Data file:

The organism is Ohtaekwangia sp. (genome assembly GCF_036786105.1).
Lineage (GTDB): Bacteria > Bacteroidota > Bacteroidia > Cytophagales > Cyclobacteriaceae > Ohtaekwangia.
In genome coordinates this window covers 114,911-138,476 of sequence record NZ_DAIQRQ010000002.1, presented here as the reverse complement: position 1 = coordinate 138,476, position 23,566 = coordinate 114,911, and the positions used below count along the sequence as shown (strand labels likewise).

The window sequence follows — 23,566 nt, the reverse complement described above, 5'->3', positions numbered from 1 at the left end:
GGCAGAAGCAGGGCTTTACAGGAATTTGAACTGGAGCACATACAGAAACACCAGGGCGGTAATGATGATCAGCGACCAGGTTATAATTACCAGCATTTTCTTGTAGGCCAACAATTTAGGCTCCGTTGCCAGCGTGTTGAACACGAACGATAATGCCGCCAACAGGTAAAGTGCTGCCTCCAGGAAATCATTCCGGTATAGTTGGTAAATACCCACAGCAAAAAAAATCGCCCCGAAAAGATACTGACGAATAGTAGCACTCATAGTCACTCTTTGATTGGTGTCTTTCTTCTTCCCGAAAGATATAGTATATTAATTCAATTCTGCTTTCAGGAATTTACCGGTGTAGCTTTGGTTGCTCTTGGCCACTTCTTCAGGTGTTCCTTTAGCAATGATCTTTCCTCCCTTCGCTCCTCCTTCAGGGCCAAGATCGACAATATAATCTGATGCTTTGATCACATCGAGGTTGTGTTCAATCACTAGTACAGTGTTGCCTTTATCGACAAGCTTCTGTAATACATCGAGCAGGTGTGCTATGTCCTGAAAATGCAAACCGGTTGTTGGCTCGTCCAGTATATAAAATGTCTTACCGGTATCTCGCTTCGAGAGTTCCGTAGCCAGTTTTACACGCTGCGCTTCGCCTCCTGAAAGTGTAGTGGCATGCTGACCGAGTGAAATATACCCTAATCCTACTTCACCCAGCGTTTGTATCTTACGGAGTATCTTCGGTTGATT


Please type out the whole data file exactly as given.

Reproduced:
The organism is Ohtaekwangia sp. (genome assembly GCF_036786105.1).
Lineage (GTDB): Bacteria > Bacteroidota > Bacteroidia > Cytophagales > Cyclobacteriaceae > Ohtaekwangia.
In genome coordinates this window covers 114,911-138,476 of sequence record NZ_DAIQRQ010000002.1, presented here as the reverse complement: position 1 = coordinate 138,476, position 23,566 = coordinate 114,911, and the positions used below count along the sequence as shown (strand labels likewise).

The window sequence follows — 23,566 nt, the reverse complement described above, 5'->3', positions numbered from 1 at the left end:
GGCAGAAGCAGGGCTTTACAGGAATTTGAACTGGAGCACATACAGAAACACCAGGGCGGTAATGATGATCAGCGACCAGGTTATAATTACCAGCATTTTCTTGTAGGCCAACAATTTAGGCTCCGTTGCCAGCGTGTTGAACACGAACGATAATGCCGCCAACAGGTAAAGTGCTGCCTCCAGGAAATCATTCCGGTATAGTTGGTAAATACCCACAGCAAAAAAAATCGCCCCGAAAAGATACTGACGAATAGTAGCACTCATAGTCACTCTTTGATTGGTGTCTTTCTTCTTCCCGAAAGATATAGTATATTAATTCAATTCTGCTTTCAGGAATTTACCGGTGTAGCTTTGGTTGCTCTTGGCCACTTCTTCAGGTGTTCCTTTAGCAATGATCTTTCCTCCCTTCGCTCCTCCTTCAGGGCCAAGATCGACAATATAATCTGATGCTTTGATCACATCGAGGTTGTGTTCAATCACTAGTACAGTGTTGCCTTTATCGACAAGCTTCTGTAATACATCGAGCAGGTGTGCTATGTCCTGAAAATGCAAACCGGTTGTTGGCTCGTCCAGTATATAAAATGTCTTACCGGTATCTCGCTTCGAGAGTTCCGTAGCCAGTTTTACACGCTGCGCTTCGCCTCCTGAAAGTGTAGTGGCATGCTGACCGAGTGAAATATACCCTAATCCTACTTCACCCAGCGTTTGTATCTTACGGAGTATCTTCGGTTGATT